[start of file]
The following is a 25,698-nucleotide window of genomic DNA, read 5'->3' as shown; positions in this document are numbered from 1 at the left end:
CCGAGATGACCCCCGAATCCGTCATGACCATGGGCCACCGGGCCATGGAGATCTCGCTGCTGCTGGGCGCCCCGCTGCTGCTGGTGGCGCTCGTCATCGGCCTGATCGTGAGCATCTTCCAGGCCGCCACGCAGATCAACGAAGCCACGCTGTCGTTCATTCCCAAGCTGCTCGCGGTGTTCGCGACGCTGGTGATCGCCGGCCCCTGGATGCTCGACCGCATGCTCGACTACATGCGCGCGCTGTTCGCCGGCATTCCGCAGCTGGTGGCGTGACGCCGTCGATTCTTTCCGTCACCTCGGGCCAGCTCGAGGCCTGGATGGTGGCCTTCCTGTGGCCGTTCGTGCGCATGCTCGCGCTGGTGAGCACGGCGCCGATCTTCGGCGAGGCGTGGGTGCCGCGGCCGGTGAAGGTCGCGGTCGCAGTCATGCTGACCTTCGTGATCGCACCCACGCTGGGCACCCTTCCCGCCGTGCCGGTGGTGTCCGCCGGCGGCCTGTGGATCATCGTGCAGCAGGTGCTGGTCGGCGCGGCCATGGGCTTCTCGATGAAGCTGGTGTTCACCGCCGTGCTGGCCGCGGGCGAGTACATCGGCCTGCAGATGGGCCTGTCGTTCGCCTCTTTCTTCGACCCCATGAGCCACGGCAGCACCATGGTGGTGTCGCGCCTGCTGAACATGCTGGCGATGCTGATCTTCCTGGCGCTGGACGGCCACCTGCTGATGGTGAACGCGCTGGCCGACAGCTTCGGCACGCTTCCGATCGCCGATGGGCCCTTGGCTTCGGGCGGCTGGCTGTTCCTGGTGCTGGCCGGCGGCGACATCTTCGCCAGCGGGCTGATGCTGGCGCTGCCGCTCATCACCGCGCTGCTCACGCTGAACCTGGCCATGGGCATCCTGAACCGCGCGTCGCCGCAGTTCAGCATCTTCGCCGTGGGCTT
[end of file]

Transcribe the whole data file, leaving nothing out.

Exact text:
The following is a 25,698-nucleotide window of genomic DNA, read 5'->3' as shown; positions in this document are numbered from 1 at the left end:
CCGAGATGACCCCCGAATCCGTCATGACCATGGGCCACCGGGCCATGGAGATCTCGCTGCTGCTGGGCGCCCCGCTGCTGCTGGTGGCGCTCGTCATCGGCCTGATCGTGAGCATCTTCCAGGCCGCCACGCAGATCAACGAAGCCACGCTGTCGTTCATTCCCAAGCTGCTCGCGGTGTTCGCGACGCTGGTGATCGCCGGCCCCTGGATGCTCGACCGCATGCTCGACTACATGCGCGCGCTGTTCGCCGGCATTCCGCAGCTGGTGGCGTGACGCCGTCGATTCTTTCCGTCACCTCGGGCCAGCTCGAGGCCTGGATGGTGGCCTTCCTGTGGCCGTTCGTGCGCATGCTCGCGCTGGTGAGCACGGCGCCGATCTTCGGCGAGGCGTGGGTGCCGCGGCCGGTGAAGGTCGCGGTCGCAGTCATGCTGACCTTCGTGATCGCACCCACGCTGGGCACCCTTCCCGCCGTGCCGGTGGTGTCCGCCGGCGGCCTGTGGATCATCGTGCAGCAGGTGCTGGTCGGCGCGGCCATGGGCTTCTCGATGAAGCTGGTGTTCACCGCCGTGCTGGCCGCGGGCGAGTACATCGGCCTGCAGATGGGCCTGTCGTTCGCCTCTTTCTTCGACCCCATGAGCCACGGCAGCACCATGGTGGTGTCGCGCCTGCTGAACATGCTGGCGATGCTGATCTTCCTGGCGCTGGACGGCCACCTGCTGATGGTGAACGCGCTGGCCGACAGCTTCGGCACGCTTCCGATCGCCGATGGGCCCTTGGCTTCGGGCGGCTGGCTGTTCCTGGTGCTGGCCGGCGGCGACATCTTCGCCAGCGGGCTGATGCTGGCGCTGCCGCTCATCACCGCGCTGCTCACGCTGAACCTGGCCATGGGCATCCTGAACCGCGCGTCGCCGCAGTTCAGCATCTTCGCCGTGGGCTT